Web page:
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1 Corinthians 3:1-3

Introduction

Certain things hopefully come with age as we grow and mature: more understanding, more wisdom, more responsibility and more expectations. Parents recognize this as they approach their children in different stages of development. A father would never sit his young baby down and demand that they start picking up their toys or feed the dog each day. However, as the child grows in understanding of the world around him or her, a father’s expectations increase.

In the same way, God expects every Christian to become a spiritually mature follower of Christ, using their growth and God’s wisdom to influence those around them. This principle of spiritual maturity happens when a believer consistently lives his or her life from a spiritual perspective rather than a fleshly one. When a Christian starts to function out of a divine view rather than a human one, he or she can begin to see a deeper understanding of the things of God. The apostle Paul likens it to the difference between an infant and an adult. In his letter to the church at Corinth, he said, “And I, brothers and sisters, could not speak to you as spiritual people, but only as fleshly, as to infants in Christ. I gave you milk to drink, not solid food; for you were not yet able to consume it. But even now you are not yet able, for you are still fleshly. For since there is jealousy and strife among you, are you not fleshly, and are you not walking like ordinary people?” (1 Cor 3:1-3). An infant can only consume milk, not solid foods. There comes a time when the child should be eating meat rather than merely drinking milk, and that was precisely what Paul was pointing out to that church and us. They should have been further along in the process. Still, their lives were showing an immaturity that did not reflect their chronological age.

How do we move spiritually from infancy to maturity? The process begins as a Christian grows in his or her knowledge and application of God’s Word. Rather than simply consuming truth, the mature believer lives it out. This progression of growing in spiritual maturity often happens most through the struggles and trials of life. These struggles and trials offer the believer an invitation to move to the next level of spiritual growth. The process takes time, but with consistency in Scripture and its application to real-life challenges, one can heed the words of the author of Hebrews: “Therefore leaving the elementary teaching about the Christ, let us press on to maturity” (Heb 6:1a).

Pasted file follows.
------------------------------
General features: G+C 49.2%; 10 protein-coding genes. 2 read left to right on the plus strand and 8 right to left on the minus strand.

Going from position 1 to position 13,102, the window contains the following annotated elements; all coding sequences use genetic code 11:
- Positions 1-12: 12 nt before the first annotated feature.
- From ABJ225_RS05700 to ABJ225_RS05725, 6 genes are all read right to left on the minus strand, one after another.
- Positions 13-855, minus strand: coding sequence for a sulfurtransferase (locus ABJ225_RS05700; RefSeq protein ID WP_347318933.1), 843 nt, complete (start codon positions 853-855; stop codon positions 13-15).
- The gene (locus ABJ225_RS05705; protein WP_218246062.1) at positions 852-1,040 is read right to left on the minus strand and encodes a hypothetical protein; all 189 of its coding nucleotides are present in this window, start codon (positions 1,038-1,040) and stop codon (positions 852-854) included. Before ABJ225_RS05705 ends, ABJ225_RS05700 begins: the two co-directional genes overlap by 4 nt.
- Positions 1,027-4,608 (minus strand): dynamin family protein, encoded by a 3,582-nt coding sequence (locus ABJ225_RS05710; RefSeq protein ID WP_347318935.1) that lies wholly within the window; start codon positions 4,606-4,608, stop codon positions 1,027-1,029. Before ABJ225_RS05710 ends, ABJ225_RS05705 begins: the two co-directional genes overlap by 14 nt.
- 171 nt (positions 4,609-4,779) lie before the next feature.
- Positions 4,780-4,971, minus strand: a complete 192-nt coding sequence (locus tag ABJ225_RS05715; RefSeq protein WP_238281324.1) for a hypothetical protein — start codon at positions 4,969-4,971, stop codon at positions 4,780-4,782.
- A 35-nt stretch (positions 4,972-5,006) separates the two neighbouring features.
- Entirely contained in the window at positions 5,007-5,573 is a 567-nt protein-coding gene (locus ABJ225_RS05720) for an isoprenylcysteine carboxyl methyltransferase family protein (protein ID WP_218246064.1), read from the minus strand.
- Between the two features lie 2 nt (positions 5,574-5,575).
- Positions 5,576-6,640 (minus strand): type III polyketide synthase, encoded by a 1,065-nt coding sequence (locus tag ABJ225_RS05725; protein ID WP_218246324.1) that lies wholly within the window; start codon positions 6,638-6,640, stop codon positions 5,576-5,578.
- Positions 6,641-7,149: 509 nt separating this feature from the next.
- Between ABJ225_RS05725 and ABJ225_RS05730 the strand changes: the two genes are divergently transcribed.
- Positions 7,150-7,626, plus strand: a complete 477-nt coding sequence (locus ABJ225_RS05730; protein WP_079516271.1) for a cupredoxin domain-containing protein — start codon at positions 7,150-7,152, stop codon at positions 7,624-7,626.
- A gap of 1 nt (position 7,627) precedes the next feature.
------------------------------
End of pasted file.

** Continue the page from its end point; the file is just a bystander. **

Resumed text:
The end result of spiritual maturity is a faith worthy of imitation. As we grow in our understanding and application of truth, we can begin to discern, having been “trained to distinguish between good and evil” (Heb 5:14b). With that depth of spiritual character, we can be part of other believers’ spiritual development through God’s wisdom that comes through time and a hearty diet of God’s Word. Ultimately, we get a deeper experience of the priesthood of Jesus Christ as we pour out and help others grow in their spiritual journey. Through this stage of our development, we understand what Jesus is doing in heaven and how that grace is poured out to us here on earth. No matter how long you’ve been a believer, there is always room to grow in spiritual maturity.

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Getting Started

  1. When you consider your faith walk right now, are you where your spiritual age suggests you should be? If you’ve been a committed follower of Jesus for some time, are you teaching truths to those around you?
  2. What are some of the signs of maturity? What are some ways that a child becoming an adult learns to become more mature?
  3. What would you say are the marks of a spiritually mature believer? Describe someone in your life who has developed in their faith.

Let’s Get Personal

  1. Would you consider yourself spiritually mature? Why or why not?
  2. How can a person learn to operate from a God-centered spiritual perspective rather than a human-centered one? What are some practical ways you have learned to function from a divine perspective instead of a secular one?
  3. How well do you apply God’s Word to your life? In what ways do you struggle to do so? In what ways have you learned to respond to the truth appropriately?
  4. How have trials matured your faith in Jesus? What struggles have grown you and taken you to the next level in your spiritual journey?

Take the Next Step

  1. In what ways do you need to mature in your faith? What are 2-3 practical, next steps you can take to grow in that way? Who can you ask to hold you accountable?
  2. How committed are you to the spiritual development of others? Who can you influence and help develop in their walk with God? What is one way you can work toward that this week?
  3. How can you ask the Lord to grow you spiritually? Pray and ask God to help you grow up.
  4. Want to dig deeper? Take a look at these passages: Hebrews 5:11-15; Colossians 1:28-29; and 1 Corinthians 2:14-16.

Renew Your Mind

“I gave you milk to drink, not solid food; for you were not yet able to consume it. But even now you are not yet able, for you are still fleshly. For since there is jealousy and strife among you, are you not fleshly, and are you not walking like ordinary people?”

1 Corinthians 3:2-3

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